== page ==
Tonight's Blue Moon Won't Come With An Orange Slice
It's not rare, it's not actually blue, and it's certainly not gonna come with an orange slice on the rim.
But if you look to the sky tonight, you'll see it -- an actual BLUE MOON. You know, the astronomical phenomenon with which we describe rare things that are probably much rarer than blue moons. In fact, a blue moon -- commonly defined as the second full moon in a calendar month -- occurs about every two or three years, or a tad shorter than the eternity implied by the saying. For perspective, presidential elections are rarer.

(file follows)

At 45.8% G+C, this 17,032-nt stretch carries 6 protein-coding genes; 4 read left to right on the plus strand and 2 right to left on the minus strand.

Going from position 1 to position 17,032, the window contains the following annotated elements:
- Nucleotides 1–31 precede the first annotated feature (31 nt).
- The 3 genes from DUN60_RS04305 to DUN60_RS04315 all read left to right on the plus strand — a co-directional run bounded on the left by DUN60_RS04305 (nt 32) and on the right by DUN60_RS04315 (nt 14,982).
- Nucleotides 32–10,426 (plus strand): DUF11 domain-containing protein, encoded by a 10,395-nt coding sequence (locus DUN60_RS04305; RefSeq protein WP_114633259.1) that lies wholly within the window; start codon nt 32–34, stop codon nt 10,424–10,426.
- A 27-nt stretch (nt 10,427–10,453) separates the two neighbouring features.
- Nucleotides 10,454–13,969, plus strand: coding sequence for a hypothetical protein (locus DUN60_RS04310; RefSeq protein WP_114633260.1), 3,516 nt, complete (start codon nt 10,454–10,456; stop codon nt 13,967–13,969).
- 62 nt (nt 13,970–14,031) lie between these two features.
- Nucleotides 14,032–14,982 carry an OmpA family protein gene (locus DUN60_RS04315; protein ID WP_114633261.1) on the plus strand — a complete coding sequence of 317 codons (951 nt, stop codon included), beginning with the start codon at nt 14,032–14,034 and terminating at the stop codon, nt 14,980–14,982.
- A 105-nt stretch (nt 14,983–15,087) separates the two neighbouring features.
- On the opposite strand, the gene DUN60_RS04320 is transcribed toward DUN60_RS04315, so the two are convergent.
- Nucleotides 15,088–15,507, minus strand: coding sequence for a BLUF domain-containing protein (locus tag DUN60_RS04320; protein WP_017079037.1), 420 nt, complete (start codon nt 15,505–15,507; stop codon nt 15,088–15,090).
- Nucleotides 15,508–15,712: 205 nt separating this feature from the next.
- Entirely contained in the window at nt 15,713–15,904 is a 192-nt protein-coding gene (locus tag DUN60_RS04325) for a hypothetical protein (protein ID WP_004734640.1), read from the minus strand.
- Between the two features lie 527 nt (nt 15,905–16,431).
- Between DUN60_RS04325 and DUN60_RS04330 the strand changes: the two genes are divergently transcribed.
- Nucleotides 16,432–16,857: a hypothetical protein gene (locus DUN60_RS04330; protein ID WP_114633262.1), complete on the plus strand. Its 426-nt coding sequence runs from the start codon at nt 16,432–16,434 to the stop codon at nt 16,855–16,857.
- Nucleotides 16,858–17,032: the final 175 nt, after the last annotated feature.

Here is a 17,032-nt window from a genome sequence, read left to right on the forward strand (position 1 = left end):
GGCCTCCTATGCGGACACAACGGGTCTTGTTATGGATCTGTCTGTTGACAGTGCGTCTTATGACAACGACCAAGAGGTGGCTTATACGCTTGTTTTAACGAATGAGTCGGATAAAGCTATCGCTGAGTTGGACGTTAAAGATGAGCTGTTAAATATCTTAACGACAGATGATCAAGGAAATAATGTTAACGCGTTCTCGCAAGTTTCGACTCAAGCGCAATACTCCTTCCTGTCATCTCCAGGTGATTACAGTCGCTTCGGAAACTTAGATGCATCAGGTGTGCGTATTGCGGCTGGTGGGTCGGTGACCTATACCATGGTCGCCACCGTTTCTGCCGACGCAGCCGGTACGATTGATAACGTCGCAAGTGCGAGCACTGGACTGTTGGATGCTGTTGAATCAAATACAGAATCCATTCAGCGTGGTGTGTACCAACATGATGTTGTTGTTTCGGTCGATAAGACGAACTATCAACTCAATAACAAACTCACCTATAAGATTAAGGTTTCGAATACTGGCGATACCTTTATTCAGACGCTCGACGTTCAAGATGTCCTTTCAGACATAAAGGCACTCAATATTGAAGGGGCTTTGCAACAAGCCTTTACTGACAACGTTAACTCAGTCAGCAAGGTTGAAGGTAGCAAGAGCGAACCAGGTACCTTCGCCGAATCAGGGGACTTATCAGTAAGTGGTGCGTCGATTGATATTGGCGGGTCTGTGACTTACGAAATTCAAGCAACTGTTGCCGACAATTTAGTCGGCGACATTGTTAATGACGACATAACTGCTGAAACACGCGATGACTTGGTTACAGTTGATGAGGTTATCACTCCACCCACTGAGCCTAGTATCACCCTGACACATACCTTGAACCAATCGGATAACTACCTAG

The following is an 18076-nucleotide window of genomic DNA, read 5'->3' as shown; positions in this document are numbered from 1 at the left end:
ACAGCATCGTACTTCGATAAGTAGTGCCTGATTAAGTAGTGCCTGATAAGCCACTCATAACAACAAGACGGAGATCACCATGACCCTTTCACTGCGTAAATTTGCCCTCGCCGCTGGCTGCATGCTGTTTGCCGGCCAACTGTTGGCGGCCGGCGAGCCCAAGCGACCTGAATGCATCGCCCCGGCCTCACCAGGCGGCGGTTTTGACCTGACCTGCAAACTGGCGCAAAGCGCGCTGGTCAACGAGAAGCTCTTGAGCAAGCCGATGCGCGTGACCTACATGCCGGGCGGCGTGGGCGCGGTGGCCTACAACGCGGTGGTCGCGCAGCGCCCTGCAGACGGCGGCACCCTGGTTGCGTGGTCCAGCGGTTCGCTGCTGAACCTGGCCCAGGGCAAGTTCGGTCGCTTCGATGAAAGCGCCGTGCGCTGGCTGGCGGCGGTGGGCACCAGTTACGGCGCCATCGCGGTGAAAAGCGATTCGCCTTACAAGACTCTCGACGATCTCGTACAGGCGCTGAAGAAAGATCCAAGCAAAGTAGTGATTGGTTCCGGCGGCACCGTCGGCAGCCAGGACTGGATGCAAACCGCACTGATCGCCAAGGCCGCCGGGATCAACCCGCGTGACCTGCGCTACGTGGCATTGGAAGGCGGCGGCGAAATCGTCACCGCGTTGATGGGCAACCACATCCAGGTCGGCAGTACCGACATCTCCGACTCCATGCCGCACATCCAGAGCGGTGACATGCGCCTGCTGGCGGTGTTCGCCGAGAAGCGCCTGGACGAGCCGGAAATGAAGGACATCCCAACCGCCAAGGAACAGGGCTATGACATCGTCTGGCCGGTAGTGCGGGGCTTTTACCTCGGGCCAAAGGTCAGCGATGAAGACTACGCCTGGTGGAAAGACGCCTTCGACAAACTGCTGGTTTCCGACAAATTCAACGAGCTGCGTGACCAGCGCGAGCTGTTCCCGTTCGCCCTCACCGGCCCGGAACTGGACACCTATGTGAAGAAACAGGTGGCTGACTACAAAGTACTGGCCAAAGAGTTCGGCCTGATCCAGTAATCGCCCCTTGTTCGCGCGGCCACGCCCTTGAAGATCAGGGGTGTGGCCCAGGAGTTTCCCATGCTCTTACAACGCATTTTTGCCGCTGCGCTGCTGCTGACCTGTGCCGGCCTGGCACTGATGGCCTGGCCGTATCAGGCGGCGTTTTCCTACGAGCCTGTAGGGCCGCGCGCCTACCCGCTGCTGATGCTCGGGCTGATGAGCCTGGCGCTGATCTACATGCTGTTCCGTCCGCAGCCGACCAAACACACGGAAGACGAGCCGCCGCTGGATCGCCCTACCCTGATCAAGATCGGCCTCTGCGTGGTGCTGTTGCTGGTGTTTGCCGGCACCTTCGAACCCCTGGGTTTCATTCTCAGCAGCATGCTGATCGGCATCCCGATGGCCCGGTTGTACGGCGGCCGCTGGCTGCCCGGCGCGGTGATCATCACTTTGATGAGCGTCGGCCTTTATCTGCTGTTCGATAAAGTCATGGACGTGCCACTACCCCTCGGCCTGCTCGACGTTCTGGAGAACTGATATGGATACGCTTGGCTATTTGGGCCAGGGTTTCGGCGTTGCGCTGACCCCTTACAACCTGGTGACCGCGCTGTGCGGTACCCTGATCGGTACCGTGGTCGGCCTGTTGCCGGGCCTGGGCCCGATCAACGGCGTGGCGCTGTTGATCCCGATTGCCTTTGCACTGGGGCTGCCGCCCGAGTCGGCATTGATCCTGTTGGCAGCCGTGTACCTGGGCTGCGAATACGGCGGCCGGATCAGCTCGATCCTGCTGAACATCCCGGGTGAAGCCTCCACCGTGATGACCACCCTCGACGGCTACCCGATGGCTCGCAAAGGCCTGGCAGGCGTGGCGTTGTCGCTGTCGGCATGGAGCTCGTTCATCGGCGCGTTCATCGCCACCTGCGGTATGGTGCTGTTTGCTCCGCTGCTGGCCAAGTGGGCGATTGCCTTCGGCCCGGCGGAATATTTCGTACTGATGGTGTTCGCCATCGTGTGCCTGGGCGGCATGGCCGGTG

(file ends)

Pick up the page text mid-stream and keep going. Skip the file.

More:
If you're hoping to see a full moon that actually appears to be blue, you'll have to wait for particles from a dust storm or volcanic eruption to refract blue light, which is pretty damn rare, according to The New York Times. However, if you're a fan of sweet Belgian-style wheat beers, blue moons probably happen all the time.
Tony Merevick is Cities News Editor at Thrillist and can't wait to see all the "spectacular" blue moon photos flood his Instagram feed. Send news tips to email@example.com and follow him on Twitter @tonymerevick.